The aortic team and bicuspid aortic valve patients

The aortic team and bicuspid aortic valve patients

Martin Misfeld1,2,3,4,5, Christian D. Etz1, Sergey Leontyev1, Michael A. Borger1

1University Department of Cardiac Surgery, Leipzig Heart Center, Leipzig, Germany; 2Department of Cardiothoracic Surgery, Royal Prince Alfred Hospital, Sydney, Australia; 3Institute of Academic Surgery, Royal Prince Alfred Hospital, Sydney, Australia; 4The Baird Institute of Applied Heart and Lung Surgical Research, Sydney, Australia; 5Sydney Medical School, University of Sydney, Australia

Correspondence to: Martin Misfeld, MD, PhD. University Department of Cardiac Surgery, Leipzig Heart Center, Leipzig, Germany. Email:

Submitted Dec 08, 2021. Accepted for publication Mar 22, 2022.

doi: 10.21037/acs-2021-bav-213

The “Heart Team” concept was mentioned for the first time in the European Guidelines for myocardial revascularization in 2010 (1). Since then, the term “Heart Team” (HT) or “Multidisciplinary (Heart) Team” has been adopted in a range of pathologies, including valvular heart disease, infective endocarditis, aortic disease, and others. A “Heart Team” is often linked to a center that is specialized for the treatment of a specific pathology. An example is the definition of a “Heart Team” within a “Heart Valve Center”, as described in the most recent ESC/EACTS Guidelines for the management of valvular heart disease (2). It is important to realize however, that guidelines rate the HT recommendations mainly as a Class IC recommendation. Although the valve guidelines recommend the use of a HT, the assigned level of evidence clearly demonstrates lack of supporting data, as it is derived from expert consensus and/or small studies, retrospective series, or registries.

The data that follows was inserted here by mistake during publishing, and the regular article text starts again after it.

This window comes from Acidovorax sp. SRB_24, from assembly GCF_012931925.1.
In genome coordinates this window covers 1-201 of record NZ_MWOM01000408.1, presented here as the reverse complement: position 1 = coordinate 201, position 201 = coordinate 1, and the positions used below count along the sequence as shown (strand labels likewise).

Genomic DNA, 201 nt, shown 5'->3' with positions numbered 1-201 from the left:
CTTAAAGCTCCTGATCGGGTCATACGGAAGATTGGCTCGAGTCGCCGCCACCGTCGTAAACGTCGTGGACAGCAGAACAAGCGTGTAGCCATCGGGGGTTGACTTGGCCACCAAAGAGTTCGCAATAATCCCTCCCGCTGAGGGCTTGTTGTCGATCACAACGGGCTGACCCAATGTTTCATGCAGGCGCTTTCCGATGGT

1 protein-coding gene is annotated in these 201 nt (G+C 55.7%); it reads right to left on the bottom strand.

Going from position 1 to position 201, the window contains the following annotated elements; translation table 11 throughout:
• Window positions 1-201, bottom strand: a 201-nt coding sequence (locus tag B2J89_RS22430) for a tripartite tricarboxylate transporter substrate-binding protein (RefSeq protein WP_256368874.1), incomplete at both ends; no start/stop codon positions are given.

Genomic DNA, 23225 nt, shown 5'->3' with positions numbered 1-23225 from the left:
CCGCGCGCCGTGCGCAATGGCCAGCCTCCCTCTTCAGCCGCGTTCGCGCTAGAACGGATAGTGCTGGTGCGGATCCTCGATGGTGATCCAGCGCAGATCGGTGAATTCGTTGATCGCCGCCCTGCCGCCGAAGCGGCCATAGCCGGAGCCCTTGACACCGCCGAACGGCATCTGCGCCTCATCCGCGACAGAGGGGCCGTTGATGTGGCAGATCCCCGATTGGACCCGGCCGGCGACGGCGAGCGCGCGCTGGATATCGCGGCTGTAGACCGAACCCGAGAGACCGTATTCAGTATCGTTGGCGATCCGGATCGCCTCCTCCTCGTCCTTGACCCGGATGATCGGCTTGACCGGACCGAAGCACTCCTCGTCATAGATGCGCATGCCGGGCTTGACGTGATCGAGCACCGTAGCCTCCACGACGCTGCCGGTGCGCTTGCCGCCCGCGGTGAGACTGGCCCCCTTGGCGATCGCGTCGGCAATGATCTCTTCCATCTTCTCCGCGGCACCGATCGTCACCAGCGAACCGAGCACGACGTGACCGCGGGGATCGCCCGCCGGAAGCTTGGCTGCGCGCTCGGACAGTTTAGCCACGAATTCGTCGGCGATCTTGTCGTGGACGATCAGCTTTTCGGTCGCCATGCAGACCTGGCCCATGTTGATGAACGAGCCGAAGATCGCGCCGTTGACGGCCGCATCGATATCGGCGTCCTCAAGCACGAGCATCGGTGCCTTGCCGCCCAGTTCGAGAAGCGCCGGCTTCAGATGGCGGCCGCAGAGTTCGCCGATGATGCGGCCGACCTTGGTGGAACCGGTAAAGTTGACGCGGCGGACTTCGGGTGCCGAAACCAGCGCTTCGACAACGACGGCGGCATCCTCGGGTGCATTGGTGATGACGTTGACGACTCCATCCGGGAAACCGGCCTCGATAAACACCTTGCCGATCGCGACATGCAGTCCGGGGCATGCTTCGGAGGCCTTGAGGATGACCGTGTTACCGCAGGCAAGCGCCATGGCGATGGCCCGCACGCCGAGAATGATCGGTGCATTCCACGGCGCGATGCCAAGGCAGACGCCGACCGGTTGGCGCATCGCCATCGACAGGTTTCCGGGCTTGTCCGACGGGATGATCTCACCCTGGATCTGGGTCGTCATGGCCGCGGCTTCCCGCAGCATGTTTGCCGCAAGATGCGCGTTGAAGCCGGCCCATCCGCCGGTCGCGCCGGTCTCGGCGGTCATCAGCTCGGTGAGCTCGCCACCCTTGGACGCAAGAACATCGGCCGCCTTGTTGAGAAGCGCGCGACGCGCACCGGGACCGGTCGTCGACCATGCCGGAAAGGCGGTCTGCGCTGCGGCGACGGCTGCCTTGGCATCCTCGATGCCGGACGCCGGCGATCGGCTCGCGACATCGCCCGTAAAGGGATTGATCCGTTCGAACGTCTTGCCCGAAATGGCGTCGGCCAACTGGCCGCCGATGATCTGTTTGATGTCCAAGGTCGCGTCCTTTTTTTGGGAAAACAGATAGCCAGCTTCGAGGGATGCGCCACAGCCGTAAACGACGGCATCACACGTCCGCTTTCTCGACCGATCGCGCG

A HT can only be successful if values that are commonly attributed to the term “teamwork” are integrated. If professional egos are not willing to adopt these values, the concept is destined to fail. It is also of importance to note that a decision from one HT may completely differ to another HT. Having a transparent decision process using a standardized protocol enables later review and possible amendment of the protocol.